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45 days after national emergency declared, retail execs promise to ramp up Covid-19 testing

Medical workers swab patients for Covid-19 at the drive-in center at ProHealth Care on March 21 in Jericho, New York.

More than a month after they first announced plans to offer Covid-19 tests in parking lots, the heads of several retailers returned to the White House Rose Garden to promise more testing sites.

When President Donald Trump declared a state of emergency 45 days ago, he brought forth a crowd of retail executives with promises of widespread drive-thru testing. So far, those plans have been slow to come to fruition.

At the time, Trump had said 5 million tests will be available within the next month. He also had indicated retailers would roll out a number of drive-thru testing sites, with Google building a website to help people find testing at a nearby location.

“Google is helping to develop a website.  It’s going to be very quickly done …  to determine whether a test is warranted and to facilitate testing at a nearby convenient location,” Trump said. “We cover very, very strongly our country.  Stores in virtually every location.”

As of Monday, a total 5.59 million Covid-19 tests have been conducted in the U.S., according to the COVID tracking project. The triage tool created by Google’s sister company, Verily, is currently limited to nine states. And so far, retailers have rolled out a limited number of testing sites.

Walgreens currently operates 18 drive-thru testing locations across 11 states, and CVS Health is currently operating rapid-testing offsite in five states. Walmart currently has 20 testing sites across 11 states, and Rite Aid has 25 locations across eight states. Target isn’t currently operating any drive-thru testing sites, as it doesn’t have any pharmacists or medical professionals on staff.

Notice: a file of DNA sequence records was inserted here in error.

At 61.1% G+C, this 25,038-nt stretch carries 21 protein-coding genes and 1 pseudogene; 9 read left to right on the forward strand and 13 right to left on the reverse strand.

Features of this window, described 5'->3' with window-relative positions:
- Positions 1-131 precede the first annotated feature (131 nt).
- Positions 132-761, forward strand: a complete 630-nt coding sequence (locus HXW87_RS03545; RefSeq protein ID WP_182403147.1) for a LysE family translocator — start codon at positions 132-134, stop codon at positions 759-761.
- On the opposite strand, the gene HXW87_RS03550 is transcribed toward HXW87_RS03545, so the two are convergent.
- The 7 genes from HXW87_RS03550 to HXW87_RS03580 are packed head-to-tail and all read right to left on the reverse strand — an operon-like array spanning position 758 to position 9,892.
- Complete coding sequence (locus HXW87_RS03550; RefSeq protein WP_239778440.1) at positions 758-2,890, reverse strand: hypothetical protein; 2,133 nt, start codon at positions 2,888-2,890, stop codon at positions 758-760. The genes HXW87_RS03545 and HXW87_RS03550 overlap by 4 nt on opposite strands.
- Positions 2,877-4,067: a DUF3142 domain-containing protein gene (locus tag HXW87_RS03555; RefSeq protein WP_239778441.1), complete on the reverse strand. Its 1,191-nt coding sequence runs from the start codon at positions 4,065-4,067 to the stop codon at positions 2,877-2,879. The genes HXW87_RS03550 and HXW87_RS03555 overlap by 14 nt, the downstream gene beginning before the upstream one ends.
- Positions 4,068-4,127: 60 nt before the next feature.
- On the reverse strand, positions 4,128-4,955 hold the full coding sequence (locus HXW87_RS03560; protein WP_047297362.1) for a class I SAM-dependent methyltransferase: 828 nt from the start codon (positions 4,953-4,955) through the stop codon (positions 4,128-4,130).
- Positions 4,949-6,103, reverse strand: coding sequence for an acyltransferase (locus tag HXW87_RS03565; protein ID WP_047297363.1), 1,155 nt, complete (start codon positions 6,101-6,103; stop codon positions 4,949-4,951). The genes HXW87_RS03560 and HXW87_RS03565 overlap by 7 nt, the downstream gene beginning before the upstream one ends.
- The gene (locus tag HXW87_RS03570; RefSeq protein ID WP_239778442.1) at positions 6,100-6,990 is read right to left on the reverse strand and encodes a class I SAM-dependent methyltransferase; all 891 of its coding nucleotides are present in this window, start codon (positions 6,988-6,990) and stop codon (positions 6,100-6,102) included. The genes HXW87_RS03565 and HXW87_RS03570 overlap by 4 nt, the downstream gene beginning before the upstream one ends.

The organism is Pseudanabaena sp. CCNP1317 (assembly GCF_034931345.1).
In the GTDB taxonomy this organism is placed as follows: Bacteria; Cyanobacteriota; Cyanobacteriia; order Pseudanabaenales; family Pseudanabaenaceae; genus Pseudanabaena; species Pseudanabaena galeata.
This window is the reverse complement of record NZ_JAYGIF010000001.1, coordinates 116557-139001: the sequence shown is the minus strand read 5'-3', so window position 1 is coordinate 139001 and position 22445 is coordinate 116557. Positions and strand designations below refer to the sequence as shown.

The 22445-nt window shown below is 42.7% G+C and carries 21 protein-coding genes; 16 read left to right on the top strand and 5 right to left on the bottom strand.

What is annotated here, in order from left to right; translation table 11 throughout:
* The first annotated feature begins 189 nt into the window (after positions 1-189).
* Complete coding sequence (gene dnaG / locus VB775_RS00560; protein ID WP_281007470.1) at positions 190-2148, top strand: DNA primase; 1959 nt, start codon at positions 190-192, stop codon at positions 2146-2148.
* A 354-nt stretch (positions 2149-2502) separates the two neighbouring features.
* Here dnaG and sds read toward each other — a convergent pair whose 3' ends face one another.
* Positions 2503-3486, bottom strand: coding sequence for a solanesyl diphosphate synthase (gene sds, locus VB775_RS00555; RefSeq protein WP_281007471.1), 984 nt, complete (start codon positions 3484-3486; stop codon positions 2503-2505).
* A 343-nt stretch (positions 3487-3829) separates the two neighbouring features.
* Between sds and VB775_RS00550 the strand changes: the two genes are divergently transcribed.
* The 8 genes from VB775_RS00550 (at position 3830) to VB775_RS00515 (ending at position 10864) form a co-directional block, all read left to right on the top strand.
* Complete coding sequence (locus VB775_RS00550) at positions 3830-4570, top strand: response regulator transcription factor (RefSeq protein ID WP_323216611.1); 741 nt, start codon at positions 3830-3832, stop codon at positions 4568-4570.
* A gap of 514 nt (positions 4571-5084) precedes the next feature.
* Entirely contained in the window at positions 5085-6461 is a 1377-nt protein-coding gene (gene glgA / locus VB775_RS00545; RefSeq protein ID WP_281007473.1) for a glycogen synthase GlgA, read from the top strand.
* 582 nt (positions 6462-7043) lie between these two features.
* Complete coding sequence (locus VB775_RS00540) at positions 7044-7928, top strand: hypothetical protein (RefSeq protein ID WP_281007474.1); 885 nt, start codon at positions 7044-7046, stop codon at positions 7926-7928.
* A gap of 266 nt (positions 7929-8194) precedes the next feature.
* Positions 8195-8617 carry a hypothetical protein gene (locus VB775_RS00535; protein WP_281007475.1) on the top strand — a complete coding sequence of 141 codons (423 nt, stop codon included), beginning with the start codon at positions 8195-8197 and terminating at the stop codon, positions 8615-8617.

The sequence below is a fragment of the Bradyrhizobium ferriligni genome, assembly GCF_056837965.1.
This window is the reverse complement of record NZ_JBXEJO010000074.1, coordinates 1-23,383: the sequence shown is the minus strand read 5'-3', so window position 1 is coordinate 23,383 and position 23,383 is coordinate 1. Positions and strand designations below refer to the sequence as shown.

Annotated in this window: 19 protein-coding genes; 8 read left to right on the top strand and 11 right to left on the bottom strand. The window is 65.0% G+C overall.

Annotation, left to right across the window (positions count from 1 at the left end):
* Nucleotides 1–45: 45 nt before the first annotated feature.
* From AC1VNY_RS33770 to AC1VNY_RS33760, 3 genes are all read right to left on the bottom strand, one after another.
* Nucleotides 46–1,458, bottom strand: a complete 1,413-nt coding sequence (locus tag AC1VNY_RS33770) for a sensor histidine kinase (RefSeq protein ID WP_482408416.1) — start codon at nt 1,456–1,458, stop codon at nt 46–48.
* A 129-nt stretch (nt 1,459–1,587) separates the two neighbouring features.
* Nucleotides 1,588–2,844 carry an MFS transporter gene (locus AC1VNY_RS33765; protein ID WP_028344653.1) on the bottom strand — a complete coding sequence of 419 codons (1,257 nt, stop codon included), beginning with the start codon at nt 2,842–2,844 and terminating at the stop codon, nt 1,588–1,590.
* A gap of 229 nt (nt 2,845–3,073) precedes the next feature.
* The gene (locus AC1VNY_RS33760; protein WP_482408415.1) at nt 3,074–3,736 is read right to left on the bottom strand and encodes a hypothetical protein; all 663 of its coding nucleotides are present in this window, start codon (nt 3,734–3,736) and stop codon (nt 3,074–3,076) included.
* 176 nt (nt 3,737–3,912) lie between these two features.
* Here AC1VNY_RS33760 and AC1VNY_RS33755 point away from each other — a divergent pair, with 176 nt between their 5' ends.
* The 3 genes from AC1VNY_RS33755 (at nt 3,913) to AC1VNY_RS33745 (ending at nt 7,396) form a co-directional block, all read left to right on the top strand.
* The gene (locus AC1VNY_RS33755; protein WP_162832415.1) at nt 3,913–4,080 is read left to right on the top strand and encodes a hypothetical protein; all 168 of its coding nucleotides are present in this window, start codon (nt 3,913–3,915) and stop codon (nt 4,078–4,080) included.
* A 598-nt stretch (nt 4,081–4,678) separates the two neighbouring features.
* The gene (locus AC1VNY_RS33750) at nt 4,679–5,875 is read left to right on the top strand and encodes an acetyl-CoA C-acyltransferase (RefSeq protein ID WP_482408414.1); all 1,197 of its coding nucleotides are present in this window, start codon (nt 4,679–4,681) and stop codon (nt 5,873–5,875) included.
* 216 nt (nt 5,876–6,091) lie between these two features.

At a Rose Garden press conference on Monday, company executives promised more tests in the coming months.

Walgreens has said it will offer Covid-19 tests in 49 states and triple its testing volume, though it hasn’t confirmed a timeframe for its plans. It plans to use LabCorp’s nasal swab diagnostic test, which allows patients to collect a sample themselves, as opposed to nasopharyngeal swabs, which must be done by a healthcare professional.

CVS said it would add testing capabilities at up to 1,000 CVS pharmacies next month, using its drive-thrus and parking lots. Walmart, for its part, said it would add 45 sites in the next week and 100 by the end of May.

“Our industry has been united by the unique role we can play in addressing the pandemic and protecting people’s health,” CVS Health CEO Larry Merlo said in a news release. “We all share the same goal, and that’s dramatically increasing the frequency and efficiency of testing so we can slow the spread of the virus and start to responsibly reopen the economy when experts tell us it’s safe.”

Even as the U.S. tries to catch up in testing, the numbers of tests that have been conducted still vary widely by state. The two most populous states, California and Texas, still fall far behind New York in testing.

California, with a population of 39 million, has conducted 553,409 tests so far. Texas, with a population of 19 million, has conducted 290,517. Meanwhile, New York, with a population of 19.5 million, has conducted 826,095 tests, according to the COVID Tracking Project.

Photo Credit: Bruce Bennett, Getty Images

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